In an obituary, the British-Austrian journalist Hella Pick wrote that Wiesenthal always liked to be addressed as “Mr. Engineer.” But when he was asked why he didn’t return to architecture after the Holocaust, he said his belief in God and the afterlife prevented him. The millions who died in the camps, reunited in the afterlife, would ask their fellow Jews what they had done: “You will say, ‘I became a jeweler.’ Another will say, ‘I smuggled coffee and American cigarettes.’ Still another will say, ‘I built houses,’ but I will say, ‘I didn’t forget you.’ ”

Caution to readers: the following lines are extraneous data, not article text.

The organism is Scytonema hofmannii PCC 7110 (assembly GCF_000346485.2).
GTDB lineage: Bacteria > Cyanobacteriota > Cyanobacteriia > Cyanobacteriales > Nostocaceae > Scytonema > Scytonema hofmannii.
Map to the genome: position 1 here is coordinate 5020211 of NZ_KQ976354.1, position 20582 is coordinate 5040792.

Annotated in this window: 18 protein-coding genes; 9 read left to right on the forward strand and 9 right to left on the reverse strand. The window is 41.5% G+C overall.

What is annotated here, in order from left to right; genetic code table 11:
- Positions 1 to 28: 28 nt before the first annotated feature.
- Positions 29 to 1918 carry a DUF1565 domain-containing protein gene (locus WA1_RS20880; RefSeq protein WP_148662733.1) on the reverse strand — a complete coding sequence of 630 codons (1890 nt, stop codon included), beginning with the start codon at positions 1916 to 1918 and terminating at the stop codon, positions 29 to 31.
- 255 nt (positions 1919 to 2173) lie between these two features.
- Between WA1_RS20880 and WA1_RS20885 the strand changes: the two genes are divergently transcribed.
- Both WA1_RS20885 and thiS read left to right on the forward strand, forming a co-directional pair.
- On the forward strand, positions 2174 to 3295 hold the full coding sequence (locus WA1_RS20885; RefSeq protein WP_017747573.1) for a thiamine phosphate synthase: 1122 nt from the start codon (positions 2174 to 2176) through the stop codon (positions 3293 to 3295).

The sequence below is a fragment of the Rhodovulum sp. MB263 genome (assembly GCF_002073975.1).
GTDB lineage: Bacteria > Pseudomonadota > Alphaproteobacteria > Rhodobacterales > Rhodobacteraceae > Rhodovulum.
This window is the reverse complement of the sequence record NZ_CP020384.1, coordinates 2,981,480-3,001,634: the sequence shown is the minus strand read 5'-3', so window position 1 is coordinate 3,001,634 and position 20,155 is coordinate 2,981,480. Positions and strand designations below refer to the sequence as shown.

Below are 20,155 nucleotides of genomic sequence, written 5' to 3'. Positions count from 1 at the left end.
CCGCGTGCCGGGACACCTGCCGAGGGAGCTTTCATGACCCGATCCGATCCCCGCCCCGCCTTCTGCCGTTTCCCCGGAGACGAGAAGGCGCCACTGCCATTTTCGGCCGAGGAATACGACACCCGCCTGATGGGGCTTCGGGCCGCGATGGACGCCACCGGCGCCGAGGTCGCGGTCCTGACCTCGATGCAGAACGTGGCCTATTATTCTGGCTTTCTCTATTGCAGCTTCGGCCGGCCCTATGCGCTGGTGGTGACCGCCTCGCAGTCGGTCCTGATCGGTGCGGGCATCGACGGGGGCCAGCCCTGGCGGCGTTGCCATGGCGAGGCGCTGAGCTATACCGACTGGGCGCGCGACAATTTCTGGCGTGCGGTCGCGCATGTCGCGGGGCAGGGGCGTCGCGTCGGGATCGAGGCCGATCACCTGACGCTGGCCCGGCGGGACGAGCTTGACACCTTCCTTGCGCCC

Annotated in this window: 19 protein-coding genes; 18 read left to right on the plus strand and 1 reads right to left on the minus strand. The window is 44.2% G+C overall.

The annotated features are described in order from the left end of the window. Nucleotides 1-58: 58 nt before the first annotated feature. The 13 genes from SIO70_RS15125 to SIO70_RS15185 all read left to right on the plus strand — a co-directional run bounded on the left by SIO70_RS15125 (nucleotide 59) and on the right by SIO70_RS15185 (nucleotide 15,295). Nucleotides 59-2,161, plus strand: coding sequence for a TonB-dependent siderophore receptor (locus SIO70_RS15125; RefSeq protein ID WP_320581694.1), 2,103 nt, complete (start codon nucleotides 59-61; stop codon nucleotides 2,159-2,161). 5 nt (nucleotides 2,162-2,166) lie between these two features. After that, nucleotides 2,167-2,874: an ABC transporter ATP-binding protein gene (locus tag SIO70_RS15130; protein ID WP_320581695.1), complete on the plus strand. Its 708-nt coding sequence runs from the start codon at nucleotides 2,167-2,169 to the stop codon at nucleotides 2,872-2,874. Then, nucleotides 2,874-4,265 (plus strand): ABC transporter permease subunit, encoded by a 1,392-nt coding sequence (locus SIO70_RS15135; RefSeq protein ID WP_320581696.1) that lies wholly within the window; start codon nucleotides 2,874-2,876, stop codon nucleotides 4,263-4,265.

For those horrified by the recent attacks against Jewish communities, Wiesenthal’s story raises important questions: Who will stand up for their Jewish neighbors? How will legal justice be served? And how can we maintain spirituality amid persecution? There are many ways of being resilient, but forgetting is not an option.
— WSJ Editorial Page (@WSJopinion) January 10, 2020